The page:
Environment and wellbeing

Our natural environment provides us with the essential services that we need for life, including air, water and food. Any deterioration in the quality of these elements can impact on our health and quality of life, and ultimately on our life expectancy.

Nowadays we are generally living longer than ever before, but environmental pollution continues to be one of the critical factors which impacts on both our life expectancy and our general health and wellbeing. The World Health Organization has estimated that for the EU-28 countries, 13% of deaths in 2012 (~ 630,000 deaths) were attributable to environmental factors. This varies significantly from country to country, but for Ireland the figure is also 13%, equivalent to 53 death annually per 100,000 population.  The main diseases associated with these premature deaths are cancers, heart disease and stroke.

Whilst the impact on our life expectancy is significant, environmental pollution also reduces our quality of life, as living with illnesses such as cancers and heart disease impacts on our wellbeing. More than 20 million ‘healthy life years’ are estimated to be lost annually in the EU-28 countries as a result of the health impacts of environmental pollution.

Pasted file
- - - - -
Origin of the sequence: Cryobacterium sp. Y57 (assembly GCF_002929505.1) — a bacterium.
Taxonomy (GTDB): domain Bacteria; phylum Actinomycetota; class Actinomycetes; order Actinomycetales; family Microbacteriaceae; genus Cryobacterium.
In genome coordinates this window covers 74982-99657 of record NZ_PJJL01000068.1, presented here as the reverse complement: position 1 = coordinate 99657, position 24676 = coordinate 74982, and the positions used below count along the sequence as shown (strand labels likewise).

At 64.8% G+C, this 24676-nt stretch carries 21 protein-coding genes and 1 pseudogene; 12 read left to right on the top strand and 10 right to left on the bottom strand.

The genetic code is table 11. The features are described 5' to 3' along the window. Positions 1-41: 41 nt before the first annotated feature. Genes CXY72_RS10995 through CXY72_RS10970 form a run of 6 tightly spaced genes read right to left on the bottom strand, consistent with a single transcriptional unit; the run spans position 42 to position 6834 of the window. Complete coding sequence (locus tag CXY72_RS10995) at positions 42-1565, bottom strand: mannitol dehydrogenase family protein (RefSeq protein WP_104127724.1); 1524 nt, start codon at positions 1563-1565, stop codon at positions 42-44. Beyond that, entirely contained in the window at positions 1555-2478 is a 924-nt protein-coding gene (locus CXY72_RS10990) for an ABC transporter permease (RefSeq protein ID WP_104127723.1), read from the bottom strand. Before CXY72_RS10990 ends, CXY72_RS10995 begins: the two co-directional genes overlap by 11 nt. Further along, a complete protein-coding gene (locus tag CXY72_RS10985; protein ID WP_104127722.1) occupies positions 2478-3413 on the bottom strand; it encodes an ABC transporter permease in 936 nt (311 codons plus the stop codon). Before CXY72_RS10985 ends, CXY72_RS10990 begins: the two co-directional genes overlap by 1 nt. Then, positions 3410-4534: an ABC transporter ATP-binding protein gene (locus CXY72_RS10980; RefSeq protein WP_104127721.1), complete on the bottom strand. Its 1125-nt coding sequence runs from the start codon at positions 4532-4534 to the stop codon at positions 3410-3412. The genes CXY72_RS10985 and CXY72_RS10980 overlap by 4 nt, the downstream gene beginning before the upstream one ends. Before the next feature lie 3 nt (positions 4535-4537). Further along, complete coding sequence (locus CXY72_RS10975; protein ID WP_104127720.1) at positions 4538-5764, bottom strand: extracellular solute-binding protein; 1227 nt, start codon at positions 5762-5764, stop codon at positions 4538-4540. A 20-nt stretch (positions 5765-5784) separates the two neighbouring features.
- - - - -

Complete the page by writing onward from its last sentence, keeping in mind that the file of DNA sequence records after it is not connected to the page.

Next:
Apart from direct influences of pollution on health, such as from air and water pollution, other elements of our environment also play an important role in supporting our health and wellbeing. For example, pollution and climate change can result in biodiversity loss, which can impact on agriculture (reduced pollinators can impact on crop yields). Climate change is also likely to lead to increased prevalence of flooding which can cause erosion of productive soils and result in the reintroduction into the environment of pollutants which have been trapped in soils and/or in river sediments.

In addition to the overall influence of environmental pollution, health inequity is also an issue across Europe, including in Ireland. People of lower socio-economic status tend to be disproportionately exposed to environmental pollution (such as air or noise pollution), and this may be exacerbated in the future without appropriate policies to protect those most vulnerable in our society. This area of inequity is a key focus of the ‘European Green Deal’ where the ambition is to implement a just transition to a more sustainable consumption and production model within our society.